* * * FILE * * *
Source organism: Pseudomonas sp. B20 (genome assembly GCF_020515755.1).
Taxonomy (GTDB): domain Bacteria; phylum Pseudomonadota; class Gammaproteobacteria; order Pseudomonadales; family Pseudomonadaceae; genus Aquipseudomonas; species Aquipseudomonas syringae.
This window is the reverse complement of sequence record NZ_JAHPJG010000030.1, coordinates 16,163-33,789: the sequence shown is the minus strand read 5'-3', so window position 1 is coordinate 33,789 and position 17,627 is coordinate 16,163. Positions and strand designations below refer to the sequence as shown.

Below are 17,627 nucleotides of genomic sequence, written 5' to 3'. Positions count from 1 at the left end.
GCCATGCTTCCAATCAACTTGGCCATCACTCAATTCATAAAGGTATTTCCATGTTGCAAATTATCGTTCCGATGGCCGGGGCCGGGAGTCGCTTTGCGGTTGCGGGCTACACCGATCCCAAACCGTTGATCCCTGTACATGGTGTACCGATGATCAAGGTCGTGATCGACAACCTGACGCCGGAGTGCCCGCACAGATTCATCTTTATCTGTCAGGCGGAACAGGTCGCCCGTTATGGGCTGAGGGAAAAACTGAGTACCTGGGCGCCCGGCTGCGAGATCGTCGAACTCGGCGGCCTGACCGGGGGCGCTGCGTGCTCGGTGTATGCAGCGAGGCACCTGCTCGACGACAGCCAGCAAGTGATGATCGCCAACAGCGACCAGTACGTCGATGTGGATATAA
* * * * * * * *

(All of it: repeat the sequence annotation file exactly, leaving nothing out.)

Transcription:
Source organism: Pseudomonas sp. B20 (genome assembly GCF_020515755.1).
Taxonomy (GTDB): domain Bacteria; phylum Pseudomonadota; class Gammaproteobacteria; order Pseudomonadales; family Pseudomonadaceae; genus Aquipseudomonas; species Aquipseudomonas syringae.
This window is the reverse complement of sequence record NZ_JAHPJG010000030.1, coordinates 16,163-33,789: the sequence shown is the minus strand read 5'-3', so window position 1 is coordinate 33,789 and position 17,627 is coordinate 16,163. Positions and strand designations below refer to the sequence as shown.

Below are 17,627 nucleotides of genomic sequence, written 5' to 3'. Positions count from 1 at the left end.
GCCATGCTTCCAATCAACTTGGCCATCACTCAATTCATAAAGGTATTTCCATGTTGCAAATTATCGTTCCGATGGCCGGGGCCGGGAGTCGCTTTGCGGTTGCGGGCTACACCGATCCCAAACCGTTGATCCCTGTACATGGTGTACCGATGATCAAGGTCGTGATCGACAACCTGACGCCGGAGTGCCCGCACAGATTCATCTTTATCTGTCAGGCGGAACAGGTCGCCCGTTATGGGCTGAGGGAAAAACTGAGTACCTGGGCGCCCGGCTGCGAGATCGTCGAACTCGGCGGCCTGACCGGGGGCGCTGCGTGCTCGGTGTATGCAGCGAGGCACCTGCTCGACGACAGCCAGCAAGTGATGATCGCCAACAGCGACCAGTACGTCGATGTGGATATAA